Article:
Salient to Investors:

Chad Stone at Center on Budget and Policy Priorities said the fiscal cliff conjures up Wile E. Coyote, but said “fiscal slope” is more acurate as the  effects would accumulate gradually during 2013.

Neil Dutta at Renaissance Macro Research said those who argue that it’s a fiscal slope are ignoring the psychological impact on business and understates the potential for business investment to decline and for financial markets to react negatively.

The Economic Policy Institute prefers the term “fiscal obstacle course.” Stephen Carter at Yale said the image of a fiscal cliff goes back a long way. Martin Medhurst at Baylor University said if we do go past the deadline, we could always recalibrate and adopt a different metaphor.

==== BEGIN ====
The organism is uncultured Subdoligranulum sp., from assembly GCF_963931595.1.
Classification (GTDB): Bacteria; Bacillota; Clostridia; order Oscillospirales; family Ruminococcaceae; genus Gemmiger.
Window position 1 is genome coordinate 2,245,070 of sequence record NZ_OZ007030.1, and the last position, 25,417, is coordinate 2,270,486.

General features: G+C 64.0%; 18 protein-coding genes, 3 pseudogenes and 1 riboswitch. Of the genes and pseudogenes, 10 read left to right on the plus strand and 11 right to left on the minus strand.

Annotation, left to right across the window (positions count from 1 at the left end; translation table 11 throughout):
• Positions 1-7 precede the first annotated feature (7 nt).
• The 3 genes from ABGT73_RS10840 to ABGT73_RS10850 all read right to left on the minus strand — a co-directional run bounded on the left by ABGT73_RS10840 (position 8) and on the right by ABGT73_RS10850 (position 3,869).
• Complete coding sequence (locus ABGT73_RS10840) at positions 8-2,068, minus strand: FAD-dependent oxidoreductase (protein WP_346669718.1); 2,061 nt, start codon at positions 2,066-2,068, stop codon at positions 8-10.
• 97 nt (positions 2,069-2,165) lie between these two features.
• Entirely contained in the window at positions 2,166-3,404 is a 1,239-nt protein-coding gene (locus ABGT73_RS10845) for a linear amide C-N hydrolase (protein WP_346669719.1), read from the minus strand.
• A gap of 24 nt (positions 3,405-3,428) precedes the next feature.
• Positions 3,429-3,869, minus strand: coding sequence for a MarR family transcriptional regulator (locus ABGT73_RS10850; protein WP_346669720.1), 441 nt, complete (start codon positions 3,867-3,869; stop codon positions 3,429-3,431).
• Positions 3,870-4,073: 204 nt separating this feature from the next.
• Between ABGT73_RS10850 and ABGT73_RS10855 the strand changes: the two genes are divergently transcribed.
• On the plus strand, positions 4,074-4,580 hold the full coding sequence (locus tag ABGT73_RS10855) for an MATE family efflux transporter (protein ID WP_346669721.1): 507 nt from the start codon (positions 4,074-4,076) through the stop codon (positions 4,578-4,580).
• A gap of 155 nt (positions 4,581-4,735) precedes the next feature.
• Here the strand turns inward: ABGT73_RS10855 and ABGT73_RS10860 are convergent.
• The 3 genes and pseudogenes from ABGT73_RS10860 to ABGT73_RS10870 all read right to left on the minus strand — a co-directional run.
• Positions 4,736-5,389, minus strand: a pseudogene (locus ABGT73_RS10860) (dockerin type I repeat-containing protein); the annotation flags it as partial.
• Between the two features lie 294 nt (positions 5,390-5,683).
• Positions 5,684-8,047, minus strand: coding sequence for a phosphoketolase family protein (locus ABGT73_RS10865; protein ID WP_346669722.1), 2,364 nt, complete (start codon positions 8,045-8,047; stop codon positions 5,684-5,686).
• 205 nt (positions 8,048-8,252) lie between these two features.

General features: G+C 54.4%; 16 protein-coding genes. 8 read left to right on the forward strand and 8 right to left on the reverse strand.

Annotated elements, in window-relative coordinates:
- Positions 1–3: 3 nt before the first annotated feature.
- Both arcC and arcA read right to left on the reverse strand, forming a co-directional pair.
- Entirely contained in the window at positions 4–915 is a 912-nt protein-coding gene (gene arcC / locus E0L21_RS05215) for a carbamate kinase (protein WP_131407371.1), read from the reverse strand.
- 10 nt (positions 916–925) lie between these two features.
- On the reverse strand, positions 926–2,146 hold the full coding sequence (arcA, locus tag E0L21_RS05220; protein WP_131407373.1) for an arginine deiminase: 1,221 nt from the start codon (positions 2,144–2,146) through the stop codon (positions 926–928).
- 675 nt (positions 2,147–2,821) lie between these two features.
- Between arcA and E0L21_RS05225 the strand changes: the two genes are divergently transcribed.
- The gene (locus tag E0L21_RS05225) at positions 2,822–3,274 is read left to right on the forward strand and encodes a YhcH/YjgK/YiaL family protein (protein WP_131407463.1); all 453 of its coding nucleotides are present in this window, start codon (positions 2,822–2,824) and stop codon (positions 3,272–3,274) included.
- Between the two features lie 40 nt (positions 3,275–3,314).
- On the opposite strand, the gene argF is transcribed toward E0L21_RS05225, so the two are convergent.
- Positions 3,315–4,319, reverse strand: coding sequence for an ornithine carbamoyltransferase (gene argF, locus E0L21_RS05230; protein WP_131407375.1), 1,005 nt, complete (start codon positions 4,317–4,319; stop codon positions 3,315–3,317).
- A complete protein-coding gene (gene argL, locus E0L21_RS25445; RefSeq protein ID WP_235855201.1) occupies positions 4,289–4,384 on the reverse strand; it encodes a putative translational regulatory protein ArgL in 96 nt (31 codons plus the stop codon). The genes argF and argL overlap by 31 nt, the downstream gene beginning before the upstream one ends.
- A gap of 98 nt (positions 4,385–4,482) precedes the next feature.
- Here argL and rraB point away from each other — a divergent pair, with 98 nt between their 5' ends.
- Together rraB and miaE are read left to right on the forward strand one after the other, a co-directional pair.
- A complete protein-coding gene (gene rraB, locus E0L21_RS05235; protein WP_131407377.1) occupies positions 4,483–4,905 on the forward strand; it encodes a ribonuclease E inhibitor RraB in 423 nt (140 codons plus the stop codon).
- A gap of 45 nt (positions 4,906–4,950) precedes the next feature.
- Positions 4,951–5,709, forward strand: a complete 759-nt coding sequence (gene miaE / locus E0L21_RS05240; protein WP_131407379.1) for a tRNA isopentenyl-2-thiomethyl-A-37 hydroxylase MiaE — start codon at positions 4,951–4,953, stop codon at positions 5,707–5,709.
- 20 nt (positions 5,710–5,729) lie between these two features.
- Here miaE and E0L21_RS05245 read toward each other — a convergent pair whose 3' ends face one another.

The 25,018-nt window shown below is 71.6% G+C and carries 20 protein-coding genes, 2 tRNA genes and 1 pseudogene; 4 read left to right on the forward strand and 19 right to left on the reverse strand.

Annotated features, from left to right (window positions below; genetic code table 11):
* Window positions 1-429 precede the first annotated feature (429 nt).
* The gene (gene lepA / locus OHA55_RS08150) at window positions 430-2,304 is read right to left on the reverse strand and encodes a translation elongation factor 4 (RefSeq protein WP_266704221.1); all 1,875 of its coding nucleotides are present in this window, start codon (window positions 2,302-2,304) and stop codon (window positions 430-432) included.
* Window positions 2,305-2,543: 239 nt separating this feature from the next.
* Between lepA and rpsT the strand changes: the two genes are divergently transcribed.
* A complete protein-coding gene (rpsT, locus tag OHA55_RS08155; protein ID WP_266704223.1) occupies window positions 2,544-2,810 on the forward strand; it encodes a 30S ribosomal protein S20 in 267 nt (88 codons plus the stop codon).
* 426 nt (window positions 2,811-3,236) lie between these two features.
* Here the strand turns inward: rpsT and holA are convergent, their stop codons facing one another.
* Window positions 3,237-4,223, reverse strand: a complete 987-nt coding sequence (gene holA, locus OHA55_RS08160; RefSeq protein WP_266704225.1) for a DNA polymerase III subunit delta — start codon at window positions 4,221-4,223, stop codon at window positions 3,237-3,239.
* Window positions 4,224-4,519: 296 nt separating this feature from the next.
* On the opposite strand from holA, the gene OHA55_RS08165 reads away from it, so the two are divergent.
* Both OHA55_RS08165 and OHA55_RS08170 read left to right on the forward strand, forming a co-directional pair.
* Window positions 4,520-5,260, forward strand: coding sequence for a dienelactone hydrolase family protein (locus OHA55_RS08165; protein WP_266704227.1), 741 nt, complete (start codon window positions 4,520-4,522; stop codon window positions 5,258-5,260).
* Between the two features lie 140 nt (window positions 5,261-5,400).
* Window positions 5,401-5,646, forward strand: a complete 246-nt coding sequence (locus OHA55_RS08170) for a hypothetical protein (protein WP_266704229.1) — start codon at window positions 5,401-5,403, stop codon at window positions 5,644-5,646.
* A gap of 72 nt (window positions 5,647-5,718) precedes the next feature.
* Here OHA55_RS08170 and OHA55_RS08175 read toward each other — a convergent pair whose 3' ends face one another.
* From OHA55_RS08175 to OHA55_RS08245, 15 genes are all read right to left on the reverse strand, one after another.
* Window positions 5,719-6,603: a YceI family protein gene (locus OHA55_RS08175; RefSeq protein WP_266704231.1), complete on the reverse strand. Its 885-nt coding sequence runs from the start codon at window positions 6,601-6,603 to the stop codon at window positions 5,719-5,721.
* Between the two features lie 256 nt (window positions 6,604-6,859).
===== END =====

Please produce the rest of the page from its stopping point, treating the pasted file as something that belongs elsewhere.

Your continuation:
Alec Phillips at Goldman Sachs said financial markets assume that Congress will reach a deal by the end of the year or early January, with little indication the market is expecting an adverse outcome. Phillips said the world doesn’t end on Jan. 1 if people assume the issue will be fixed very soon.

Joe LaVorgna at Deutsche Bank said residential investment could add as much as 0.6 percent to GDP in 2013.

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